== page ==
German blue ram Odd behavior - Tropical Fish Keeping - Aquarium fish care and resources
 
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post #1 of 7 Old 07-17-2012, 12:22 PM Thread Starter
German blue ram Odd behavior

Hi peeps,

so i got hold of a pair of GBRs, and put them in a custom made 24 galllon tank(why the odd volume? Another story for another time :) along with the former residents of my 10 gal tank. Initially the GBRs weren't aggressive towards each other, but a while ago i caught the bigger male chasing the smaller female(still not sure about the sex of both). This went on for about an hour, but after that i saw the two side by side, looking for food in the sand.

I was a bit alarmed coz prior to this, the smaller female seemed to have been swimming aimlessly, up and down one side of the tank. She seems ok now though

So i must ask: what just happened ?!? Just a temporary spat? I'm guesssing the new environment could be messing with the GBRs as it is still quite bare woth no hiding places.
What do you guys think?
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post #2 of 7 Old 07-17-2012, 03:59 PM
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ive had Ram Cichlids myself. Although they are friendly, they are still Cichlids, As long as the female isnt losing her color ( turning pure grey) and staying in only 1 corner 24/7 i wouldnt worry too much.
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post #3 of 7 Old 07-17-2012, 04:10 PM
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Male... female... chase... walk through the park... romantic dinner... If she looks healthy do the math ;3

That would make sense. Haven't you heard? We make yogurt, not sense.

~My Boss

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post #4 of 7 Old 07-29-2012, 10:01 AM Thread Starter
Could this be some sort of mating ritual?

My pair recently had eggs. The two cooperated for a while guarding the eggs, but soon after they lost the batch, the male was back to chasing off the female. Now they're friends again! Oh these crazy kids these days....
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post #5 of 7 Old 07-29-2012, 12:54 PM
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This is very similar behaviour to what my Bolivian Rams displayed. Eventually the male killed the female.

In both species of ram the male must select his own mate, and the pair normally bond for life. If a male and female are just introduced into a tank, the male may or may not bond with the female. They can spawn, sometimes several times, but at some stage it ends.

Byron.

Byron Hosking, BMus, MA
Vancouver, BC, Canada

The aquarist is one who must learn the ways of the biologist, the chemist, and the veterinarian. [unknown source]

Something we all need to remember: The fish you've acquired was quite happy not being owned by you, minding its own business. If you’re going to take it under your wing then you’re responsible for it. Every aspect of its life is under your control, from water quality and temperature to swimming space. [Nathan Hill in PFK]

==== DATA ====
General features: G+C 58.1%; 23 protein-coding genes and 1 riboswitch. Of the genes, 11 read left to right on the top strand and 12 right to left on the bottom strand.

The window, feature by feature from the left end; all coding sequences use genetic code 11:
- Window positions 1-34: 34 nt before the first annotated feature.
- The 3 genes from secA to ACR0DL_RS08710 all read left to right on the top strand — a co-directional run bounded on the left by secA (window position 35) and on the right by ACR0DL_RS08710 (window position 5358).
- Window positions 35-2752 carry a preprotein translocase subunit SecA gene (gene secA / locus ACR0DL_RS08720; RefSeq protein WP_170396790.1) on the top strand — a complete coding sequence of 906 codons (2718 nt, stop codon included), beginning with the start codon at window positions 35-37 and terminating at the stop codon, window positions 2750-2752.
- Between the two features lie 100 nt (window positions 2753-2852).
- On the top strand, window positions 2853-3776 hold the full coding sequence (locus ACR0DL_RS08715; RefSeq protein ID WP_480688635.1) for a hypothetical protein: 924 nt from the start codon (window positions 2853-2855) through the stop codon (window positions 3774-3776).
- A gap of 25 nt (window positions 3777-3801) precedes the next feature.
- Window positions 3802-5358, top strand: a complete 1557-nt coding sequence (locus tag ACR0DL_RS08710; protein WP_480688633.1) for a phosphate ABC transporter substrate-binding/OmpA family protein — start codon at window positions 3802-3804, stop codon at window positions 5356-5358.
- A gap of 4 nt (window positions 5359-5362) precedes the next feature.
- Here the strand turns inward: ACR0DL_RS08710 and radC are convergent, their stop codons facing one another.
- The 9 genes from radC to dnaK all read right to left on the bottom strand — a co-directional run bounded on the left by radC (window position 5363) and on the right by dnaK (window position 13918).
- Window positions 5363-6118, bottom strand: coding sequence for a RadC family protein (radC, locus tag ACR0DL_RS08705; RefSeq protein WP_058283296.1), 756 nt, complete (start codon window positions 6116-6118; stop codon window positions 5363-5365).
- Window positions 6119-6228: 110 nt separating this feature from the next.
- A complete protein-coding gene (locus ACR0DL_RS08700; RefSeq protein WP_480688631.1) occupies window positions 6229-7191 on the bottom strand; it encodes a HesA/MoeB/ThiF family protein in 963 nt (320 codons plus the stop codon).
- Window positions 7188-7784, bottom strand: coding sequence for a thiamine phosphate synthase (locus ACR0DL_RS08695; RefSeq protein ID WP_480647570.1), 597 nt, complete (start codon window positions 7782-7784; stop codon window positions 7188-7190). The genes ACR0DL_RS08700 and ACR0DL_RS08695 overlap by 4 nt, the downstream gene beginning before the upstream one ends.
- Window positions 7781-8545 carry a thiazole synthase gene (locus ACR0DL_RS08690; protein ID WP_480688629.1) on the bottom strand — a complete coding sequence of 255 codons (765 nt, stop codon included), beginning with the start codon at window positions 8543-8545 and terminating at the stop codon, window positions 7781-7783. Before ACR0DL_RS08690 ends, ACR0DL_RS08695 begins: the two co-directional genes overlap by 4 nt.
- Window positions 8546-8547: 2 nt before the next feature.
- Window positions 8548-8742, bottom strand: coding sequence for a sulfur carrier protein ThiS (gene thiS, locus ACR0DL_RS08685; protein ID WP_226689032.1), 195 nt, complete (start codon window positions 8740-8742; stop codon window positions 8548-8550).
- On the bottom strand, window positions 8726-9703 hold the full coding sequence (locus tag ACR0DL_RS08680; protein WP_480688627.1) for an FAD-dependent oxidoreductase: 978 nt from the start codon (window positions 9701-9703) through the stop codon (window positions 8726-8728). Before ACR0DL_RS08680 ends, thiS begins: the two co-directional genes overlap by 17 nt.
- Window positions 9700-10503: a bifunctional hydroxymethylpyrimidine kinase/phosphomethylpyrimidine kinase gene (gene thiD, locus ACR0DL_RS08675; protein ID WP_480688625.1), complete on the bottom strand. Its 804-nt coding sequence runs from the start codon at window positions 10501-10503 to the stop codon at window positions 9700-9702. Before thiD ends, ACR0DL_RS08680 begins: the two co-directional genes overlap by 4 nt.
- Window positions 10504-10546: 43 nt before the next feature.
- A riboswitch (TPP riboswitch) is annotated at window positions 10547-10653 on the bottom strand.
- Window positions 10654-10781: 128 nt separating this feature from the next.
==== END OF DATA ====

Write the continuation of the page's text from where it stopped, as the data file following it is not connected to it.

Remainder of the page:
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post #6 of 7 Old 07-31-2012, 02:02 AM Thread Starter
i'm no GBR expert, but it seems the male stops just short of inflicting massive damage on the female. There were lots of times when it had the chance to get a nasty nip or two, but so far my female's fins are intact. Of course, "pyschological" damage is just as bad, but at least...

What's interesting is that the female is the "braver" among the two: e.g. just goes on her merry way picking at food while a hand is in the tank, stares you down waiting for a food drop, etc...while the male hides out under the filter :p
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post #7 of 7 Old 07-31-2012, 02:03 PM
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Quote:
Originally Posted by fishybert View Post
i'm no GBR expert, but it seems the male stops just short of inflicting massive damage on the female. There were lots of times when it had the chance to get a nasty nip or two, but so far my female's fins are intact. Of course, "pyschological" damage is just as bad, but at least...

What's interesting is that the female is the "braver" among the two: e.g. just goes on her merry way picking at food while a hand is in the tank, stares you down waiting for a food drop, etc...while the male hides out under the filter :p
You are quite correct, the pyschological impact is the thing. My Bolivians rarely got physical, just clear signals to each other, and it went both ways during spawning. The first spawn, the female had the male cowering in the plants, I was quite surprised; she had no intention whatsoever of allowing him anywhere close. The second spawn, he defended the territory more. But in time, he clearly got tired of her, and with no physical interaction I witnessed but with clear threats, he had her cowering. And then she died, likely of stress. One must remember that fish secrete pheromones and allomones into the water, and other fish read these chemical signals which can be even more forceful than physical altercations.

Byron Hosking, BMus, MA
Vancouver, BC, Canada

The aquarist is one who must learn the ways of the biologist, the chemist, and the veterinarian. [unknown source]

Something we all need to remember: The fish you've acquired was quite happy not being owned by you, minding its own business. If you’re going to take it under your wing then you’re responsible for it. Every aspect of its life is under your control, from water quality and temperature to swimming space. [Nathan Hill in PFK]
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